In my time in France, I’ve had the opportunity to travel all over the hexagone, from the North, where I spent the first three months of my ten-plus years here, to the Côte d’Azur, where I thought I fell in love with France, to the Languedoc, where I really fell in love with France.
I’ve been to the Swiss border, the Italian border, the Spanish border, and the Belgian border; to the Atlantic and the Mediterranean coasts; to the Alps and the Pyrenees.
But until this past weekend, I had never been to what is now called “le Grand-Est.”
The “Grand-Est” is the eastern part of France, encompassing Alsace and Lorraine. These are parts of France that have historically been passed back and forth between France and Germany, and as a result, the region is heavily influenced by both cultures, languages, and cuisines.
With just two days in Strasbourg, I knew that I wanted to sink my teeth into some really good local cuisine. I asked a friend who grew up there for advice, and she pointed me in the direction of Le Coin des Pucelles.
I knew the moment we saw the restaurant that it would be exactly what we were looking for: down an unassuming side street and without all of the bells and whistles of some of the restaurants we saw in the touristy neighborhood near the cathedral, it seemed like exactly the sort of spot that would give us the perfect introduction into the local cuisine.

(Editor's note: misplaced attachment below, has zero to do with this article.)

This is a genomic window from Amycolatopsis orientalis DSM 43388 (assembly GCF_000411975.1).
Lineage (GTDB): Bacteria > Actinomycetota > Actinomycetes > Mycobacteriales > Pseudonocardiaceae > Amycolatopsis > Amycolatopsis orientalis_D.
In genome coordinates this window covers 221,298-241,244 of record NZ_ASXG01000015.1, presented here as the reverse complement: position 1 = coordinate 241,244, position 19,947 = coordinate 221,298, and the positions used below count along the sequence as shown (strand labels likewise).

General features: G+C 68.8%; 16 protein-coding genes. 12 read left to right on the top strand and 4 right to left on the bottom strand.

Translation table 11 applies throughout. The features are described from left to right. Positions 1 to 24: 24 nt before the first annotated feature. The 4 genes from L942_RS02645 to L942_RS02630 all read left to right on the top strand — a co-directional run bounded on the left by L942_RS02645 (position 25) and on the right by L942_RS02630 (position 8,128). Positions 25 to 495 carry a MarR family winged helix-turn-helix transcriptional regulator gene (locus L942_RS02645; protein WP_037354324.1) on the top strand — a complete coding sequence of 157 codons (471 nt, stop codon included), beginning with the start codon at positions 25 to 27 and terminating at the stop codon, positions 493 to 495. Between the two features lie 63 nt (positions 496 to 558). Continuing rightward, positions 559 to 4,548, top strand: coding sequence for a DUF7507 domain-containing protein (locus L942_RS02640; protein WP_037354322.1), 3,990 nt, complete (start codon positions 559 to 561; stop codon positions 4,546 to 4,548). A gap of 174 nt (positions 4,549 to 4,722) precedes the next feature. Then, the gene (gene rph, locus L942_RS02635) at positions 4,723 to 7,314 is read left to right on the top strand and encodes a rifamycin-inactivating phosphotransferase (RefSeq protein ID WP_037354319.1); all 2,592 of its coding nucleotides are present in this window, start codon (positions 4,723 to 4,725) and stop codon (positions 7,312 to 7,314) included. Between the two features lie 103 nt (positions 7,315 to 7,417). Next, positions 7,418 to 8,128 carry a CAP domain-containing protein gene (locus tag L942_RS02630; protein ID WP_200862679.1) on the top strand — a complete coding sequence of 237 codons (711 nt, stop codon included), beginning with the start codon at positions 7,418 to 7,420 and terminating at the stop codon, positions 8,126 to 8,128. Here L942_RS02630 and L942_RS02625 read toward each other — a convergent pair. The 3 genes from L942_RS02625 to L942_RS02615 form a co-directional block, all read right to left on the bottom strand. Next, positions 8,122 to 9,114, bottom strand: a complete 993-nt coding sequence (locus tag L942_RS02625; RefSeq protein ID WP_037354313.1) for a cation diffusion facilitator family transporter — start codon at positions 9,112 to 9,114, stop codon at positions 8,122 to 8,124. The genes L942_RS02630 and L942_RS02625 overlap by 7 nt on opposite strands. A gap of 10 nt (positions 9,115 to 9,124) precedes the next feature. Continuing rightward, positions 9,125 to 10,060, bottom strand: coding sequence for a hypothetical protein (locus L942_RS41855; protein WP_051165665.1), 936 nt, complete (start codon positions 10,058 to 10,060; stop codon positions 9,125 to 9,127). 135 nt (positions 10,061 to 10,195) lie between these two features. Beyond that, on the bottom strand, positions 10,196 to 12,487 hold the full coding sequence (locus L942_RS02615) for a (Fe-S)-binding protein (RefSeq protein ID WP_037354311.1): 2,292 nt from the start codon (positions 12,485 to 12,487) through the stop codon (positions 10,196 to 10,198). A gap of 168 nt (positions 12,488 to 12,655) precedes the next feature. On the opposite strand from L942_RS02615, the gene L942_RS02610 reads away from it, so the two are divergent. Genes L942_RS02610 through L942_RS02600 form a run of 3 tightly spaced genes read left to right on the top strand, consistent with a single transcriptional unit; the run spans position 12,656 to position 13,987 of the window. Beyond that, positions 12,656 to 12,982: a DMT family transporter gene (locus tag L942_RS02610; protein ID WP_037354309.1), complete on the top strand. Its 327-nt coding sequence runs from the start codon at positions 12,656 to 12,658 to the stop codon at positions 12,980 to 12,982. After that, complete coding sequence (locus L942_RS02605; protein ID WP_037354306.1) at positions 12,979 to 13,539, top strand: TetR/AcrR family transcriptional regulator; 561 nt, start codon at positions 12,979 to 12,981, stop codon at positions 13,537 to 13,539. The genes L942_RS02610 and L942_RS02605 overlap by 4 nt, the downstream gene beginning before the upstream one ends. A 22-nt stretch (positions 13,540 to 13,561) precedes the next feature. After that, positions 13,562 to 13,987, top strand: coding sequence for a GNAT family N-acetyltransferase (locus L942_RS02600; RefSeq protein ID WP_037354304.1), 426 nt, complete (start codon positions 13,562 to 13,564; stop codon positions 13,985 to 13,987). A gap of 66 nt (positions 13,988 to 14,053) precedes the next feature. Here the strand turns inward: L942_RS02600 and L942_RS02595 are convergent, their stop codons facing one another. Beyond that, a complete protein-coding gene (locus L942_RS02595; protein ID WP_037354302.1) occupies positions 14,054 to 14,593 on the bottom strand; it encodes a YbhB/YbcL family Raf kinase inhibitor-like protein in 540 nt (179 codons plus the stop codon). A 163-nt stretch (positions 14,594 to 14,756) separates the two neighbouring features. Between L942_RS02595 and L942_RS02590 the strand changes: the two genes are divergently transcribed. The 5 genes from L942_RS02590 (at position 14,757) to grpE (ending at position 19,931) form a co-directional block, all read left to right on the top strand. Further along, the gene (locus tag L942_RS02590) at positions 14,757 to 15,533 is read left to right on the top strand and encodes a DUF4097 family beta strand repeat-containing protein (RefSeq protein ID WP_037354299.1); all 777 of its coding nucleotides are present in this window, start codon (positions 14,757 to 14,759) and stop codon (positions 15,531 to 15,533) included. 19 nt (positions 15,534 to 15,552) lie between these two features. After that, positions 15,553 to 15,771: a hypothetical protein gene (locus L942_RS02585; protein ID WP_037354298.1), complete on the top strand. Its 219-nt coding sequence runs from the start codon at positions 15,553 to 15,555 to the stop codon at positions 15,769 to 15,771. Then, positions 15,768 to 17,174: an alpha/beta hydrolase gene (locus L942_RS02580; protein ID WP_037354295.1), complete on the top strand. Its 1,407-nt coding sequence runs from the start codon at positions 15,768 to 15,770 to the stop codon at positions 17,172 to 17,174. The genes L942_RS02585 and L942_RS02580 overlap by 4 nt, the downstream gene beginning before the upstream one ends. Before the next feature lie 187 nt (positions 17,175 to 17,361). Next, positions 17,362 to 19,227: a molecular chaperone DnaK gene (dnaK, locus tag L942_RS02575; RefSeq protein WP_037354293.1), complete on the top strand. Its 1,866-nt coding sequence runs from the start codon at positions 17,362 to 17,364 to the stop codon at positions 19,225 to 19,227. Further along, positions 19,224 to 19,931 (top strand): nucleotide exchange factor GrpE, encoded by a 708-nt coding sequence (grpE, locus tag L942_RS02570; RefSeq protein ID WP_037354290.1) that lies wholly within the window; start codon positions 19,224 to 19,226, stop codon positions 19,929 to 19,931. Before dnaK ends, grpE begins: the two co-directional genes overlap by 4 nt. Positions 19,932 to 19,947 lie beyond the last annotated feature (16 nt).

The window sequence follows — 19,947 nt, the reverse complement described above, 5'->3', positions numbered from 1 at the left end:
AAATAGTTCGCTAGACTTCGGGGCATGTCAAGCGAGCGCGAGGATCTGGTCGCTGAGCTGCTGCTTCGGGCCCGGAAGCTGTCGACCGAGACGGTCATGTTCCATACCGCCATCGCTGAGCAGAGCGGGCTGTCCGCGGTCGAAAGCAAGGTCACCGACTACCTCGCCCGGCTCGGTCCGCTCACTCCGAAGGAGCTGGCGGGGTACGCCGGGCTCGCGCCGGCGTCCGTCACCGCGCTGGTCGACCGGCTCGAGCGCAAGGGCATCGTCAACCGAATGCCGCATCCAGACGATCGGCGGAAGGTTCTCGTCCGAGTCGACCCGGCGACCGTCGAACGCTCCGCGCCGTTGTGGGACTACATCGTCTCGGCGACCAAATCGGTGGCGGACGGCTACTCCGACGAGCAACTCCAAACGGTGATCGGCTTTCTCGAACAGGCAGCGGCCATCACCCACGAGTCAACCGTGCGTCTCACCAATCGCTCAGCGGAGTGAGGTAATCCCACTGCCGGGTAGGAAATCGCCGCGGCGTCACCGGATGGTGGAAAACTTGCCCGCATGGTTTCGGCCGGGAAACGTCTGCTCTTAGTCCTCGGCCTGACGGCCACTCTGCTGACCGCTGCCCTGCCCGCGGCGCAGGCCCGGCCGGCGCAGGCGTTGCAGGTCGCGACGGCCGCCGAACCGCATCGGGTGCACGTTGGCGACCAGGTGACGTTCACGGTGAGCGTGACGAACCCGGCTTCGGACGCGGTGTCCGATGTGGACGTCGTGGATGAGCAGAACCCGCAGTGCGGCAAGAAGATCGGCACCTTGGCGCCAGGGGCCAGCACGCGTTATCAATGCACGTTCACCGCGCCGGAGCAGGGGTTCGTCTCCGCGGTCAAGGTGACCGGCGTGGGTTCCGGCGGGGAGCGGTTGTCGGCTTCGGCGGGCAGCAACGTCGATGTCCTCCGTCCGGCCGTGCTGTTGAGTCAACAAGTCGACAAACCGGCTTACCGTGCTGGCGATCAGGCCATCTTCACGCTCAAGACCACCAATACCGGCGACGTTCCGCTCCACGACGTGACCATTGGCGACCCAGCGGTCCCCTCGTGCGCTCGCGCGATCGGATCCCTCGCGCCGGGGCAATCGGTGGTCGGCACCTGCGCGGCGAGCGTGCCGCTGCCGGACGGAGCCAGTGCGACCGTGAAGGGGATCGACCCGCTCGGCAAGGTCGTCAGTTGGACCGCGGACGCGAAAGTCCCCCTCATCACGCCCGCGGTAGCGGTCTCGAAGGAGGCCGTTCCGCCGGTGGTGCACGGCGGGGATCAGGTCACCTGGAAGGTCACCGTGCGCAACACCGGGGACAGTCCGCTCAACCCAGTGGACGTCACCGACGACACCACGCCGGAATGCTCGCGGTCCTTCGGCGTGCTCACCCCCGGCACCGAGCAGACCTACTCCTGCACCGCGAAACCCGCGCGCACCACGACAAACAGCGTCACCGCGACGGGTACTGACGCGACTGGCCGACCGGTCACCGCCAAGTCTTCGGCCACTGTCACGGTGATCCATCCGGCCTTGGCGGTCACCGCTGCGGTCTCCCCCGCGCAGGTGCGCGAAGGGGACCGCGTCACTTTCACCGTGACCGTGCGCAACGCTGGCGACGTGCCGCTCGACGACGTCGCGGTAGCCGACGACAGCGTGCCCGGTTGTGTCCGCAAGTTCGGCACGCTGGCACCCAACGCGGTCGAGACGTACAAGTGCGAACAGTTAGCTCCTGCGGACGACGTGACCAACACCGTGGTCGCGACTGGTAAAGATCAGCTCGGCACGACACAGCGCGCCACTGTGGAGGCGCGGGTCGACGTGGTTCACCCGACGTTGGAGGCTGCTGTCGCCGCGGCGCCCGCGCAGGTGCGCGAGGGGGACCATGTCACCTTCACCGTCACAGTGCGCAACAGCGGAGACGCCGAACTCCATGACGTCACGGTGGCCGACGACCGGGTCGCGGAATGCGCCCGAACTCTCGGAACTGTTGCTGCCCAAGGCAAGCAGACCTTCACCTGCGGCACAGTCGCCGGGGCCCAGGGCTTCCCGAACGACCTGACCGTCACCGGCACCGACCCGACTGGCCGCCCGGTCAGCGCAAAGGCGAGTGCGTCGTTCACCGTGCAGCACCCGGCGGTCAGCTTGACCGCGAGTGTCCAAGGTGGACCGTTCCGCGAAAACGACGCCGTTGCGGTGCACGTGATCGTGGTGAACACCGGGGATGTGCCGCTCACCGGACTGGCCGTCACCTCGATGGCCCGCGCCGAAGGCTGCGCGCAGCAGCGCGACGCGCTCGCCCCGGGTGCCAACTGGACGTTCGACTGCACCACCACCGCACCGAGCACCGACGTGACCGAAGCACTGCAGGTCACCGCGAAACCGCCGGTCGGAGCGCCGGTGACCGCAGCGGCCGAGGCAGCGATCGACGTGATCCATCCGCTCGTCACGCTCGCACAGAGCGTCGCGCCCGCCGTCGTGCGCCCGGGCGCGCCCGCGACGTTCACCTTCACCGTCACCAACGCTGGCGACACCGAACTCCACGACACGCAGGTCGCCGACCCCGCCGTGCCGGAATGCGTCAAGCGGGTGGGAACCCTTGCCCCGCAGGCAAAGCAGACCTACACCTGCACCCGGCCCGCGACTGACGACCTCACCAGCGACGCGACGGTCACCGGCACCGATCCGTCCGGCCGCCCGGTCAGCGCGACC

The emblematic dish of the region is choucroute, a dish of sauerkraut and assorted meats that a few of my friends sampled this summer when they were in Paris for my wedding to The Country Boy, coming to the ever-quotable verdict of “not for me.” I was interested in trying it anyway, but after perusing the menu (and the Instagram feed) of the restaurant, a few other dishes caught my eye.
The young tattooed man running the joint may have belied my expectations of an older Strasbourgeoise grandmother, but he seemed to be both manager and chef, and I was thrilled when, upon hearing that we had “a few questions,” he pulled up a chair at our table and helped us make our choices.
While he said that both the duck and pork terrines were delicious – “After all,” he said, “I made them. – we took him up on his recommendation of house-made rillettes to start, which Sister had never tried before. This was a particularly good version for a first try, with exceptional pickles and nicely toasted brioche. Our host told us in no uncertain terms that we would not be having a second appetizer; I’m really glad we listened to him.
For our mains, after hemming and hawing a bit, we decided to forgo the choucroute in favor of a roasted jarret or unsmoked ham hock with potatoes, which you can see up top. This was, without a doubt, one of the best choices I’ve ever made. The jarret was basted with wine so that it formed a delicious sauce that was perfect on the fried potatoes.
We also ordered knepfle with munster. This typical Alsatian pasta is a bit like a really fat spaetzle, made with flour, egg, and milk. Munster is a stronger cheese that we ate throughout the city (nothing like the munster you get back home), often paired, as it was here, with caraway seeds.
A little pitcher of Sylvaner (fun fact: Alsace is one of the only regions in France that systematically bottles wine by varietal, not terroir) was the icing on the cake.
Speaking of which, there was no cake. Defeated by our enormous ham hock and diminutive but terribly rich pasta, we waddled home to fall into a welcome food coma.
Au Coin des Pucelles – 12, rue des Pucelles, Strasbourg